Truckers Liability insurance Harrisburg, Pennsylvania
Liability insurance (also called third-party insurance) is a part of the general insurance system of risk financing to protect the purchaser (the “insured”) from the risks of liabilities imposed by lawsuits and similar claims and protects the insured if the purchaser is sued for claims that come within the coverage of the insurance policy.
Originally, individual companies that faced a common peril formed a group and created a self-help fund out of which to pay compensation should any member incur loss (in other words, a mutual insurance arrangement). The modern system relies on dedicated carriers, usually for-profit, to offer protection against specified perils in consideration of a premium.
Liability insurance is designed to offer specific protection against third-party insurance claims, i.e., payment is not typically made to the insured, but rather to someone suffering loss who is not a party to the insurance contract. In general, damage caused intentionally as well as contractual liability are not covered under liability insurance policies. When a claim is made, the insurance carrier has the duty (and right) to defend the insured.
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Owner Operators Insurance Requirements Harrisburg, Pennsylvania
Commercial Truck Insurance Harrisburg, Pennsylvania
Harrisburg (/ˈhærɪsbɜːrɡ/ HARR-iss-burg; Pennsylvania German: Harrisbarrig) is the capital city of the Commonwealth of Pennsylvania in the United States, and the county seat of Dauphin County. With a population of 49,229, it is the 15th largest city in the Commonwealth. According to 2018 estimates of the Census Bureau , the population is 51.8% Black or African American, 22.6% white, 21.8% Latino, 5.4% Asian, and 0.4% Native American while 3.9% identify as two or more races. It lies on the east bank of the Susquehanna River, 107 miles (172 km) west of Philadelphia. Harrisburg is the anchor of the Harrisburg metropolitan area, which had a 2018 estimated population of 574,659, making it the fourth most populous metropolitan area in Pennsylvania and 96th most populous in the United States. It is the largest city in the multi-polar region known as the Lower Susquehanna Valley, comprising the Harrisburg, Lancaster and York metropolitan areas.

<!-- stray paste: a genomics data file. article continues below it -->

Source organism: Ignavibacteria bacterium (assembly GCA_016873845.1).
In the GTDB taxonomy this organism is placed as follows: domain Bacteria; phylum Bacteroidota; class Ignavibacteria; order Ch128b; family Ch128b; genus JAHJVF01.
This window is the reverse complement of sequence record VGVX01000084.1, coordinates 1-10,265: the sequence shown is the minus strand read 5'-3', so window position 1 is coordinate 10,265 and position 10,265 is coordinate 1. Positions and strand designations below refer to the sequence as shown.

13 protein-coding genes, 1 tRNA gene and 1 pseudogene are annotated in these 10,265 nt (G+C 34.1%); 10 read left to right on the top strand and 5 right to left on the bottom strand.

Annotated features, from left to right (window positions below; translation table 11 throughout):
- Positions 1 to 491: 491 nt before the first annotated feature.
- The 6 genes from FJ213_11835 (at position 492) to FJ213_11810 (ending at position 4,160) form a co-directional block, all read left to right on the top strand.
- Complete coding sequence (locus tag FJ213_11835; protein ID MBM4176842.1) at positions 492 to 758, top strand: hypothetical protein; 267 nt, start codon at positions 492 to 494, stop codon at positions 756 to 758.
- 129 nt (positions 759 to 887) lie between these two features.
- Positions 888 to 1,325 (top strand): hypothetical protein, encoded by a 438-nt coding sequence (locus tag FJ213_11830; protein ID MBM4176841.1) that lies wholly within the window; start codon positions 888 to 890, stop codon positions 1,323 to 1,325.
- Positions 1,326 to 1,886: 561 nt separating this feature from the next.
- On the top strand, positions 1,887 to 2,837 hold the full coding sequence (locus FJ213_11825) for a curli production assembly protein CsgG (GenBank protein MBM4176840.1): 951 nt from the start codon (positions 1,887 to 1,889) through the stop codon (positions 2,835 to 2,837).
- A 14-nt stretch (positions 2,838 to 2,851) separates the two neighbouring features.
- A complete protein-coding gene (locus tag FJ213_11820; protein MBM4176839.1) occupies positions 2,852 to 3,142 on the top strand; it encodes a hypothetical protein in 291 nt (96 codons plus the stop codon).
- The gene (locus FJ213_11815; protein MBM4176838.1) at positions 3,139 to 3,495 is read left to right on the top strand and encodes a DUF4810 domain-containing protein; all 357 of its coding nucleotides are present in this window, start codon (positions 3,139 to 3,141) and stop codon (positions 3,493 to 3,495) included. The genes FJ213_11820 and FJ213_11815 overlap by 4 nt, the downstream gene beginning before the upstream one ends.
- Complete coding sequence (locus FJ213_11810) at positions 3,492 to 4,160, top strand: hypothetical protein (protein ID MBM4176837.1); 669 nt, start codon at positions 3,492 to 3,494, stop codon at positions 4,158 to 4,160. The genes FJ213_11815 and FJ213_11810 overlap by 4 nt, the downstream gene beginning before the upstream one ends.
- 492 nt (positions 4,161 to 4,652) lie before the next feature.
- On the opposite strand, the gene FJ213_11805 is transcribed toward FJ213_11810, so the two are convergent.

Harrisburg played a notable role in American history during the Westward Migration, the American Civil War and the Industrial Revolution. During part of the 19th century, the building of the Pennsylvania Canal and later the Pennsylvania Railroad allowed Harrisburg to become one of the most industrialized cities in the Northeastern United States. The U.S. Navy ship USS Harrisburg, which served from 1918 to 1919 at the end of World War I, was named in honor of the city. In the mid-to-late 20th century, the city’s economic fortunes fluctuated with its major industries consisting of government, heavy manufacturing, agriculture, and food services (nearby Hershey is home of the chocolate maker, located just 10 miles (16 km) east).
The Pennsylvania Farm Show, the largest free indoor agriculture exposition in the United States, was first held in Harrisburg in 1917 and has been held there every early-to-mid January since then. Harrisburg also hosts an annual outdoor sports show, the largest of its kind in North America, an auto show, which features a large static display of new as well as classic cars and is renowned nationwide, and Motorama, a two-day event consisting of a car show, motocross racing, remote control car racing, and more. Harrisburg is also known for the Three Mile Island accident, which occurred on March 28, 1979, near Middletown.
In 2010 Forbes rated Harrisburg as the second best place in the U.S. to raise a family. Despite the city’s recent financial troubles, in 2010 The Daily Beast website ranked 20 metropolitan areas across the country as being recession-proof, and the Harrisburg region landed at No. 7. The financial stability of the region is in part due to the high concentration of state and federal government agencies.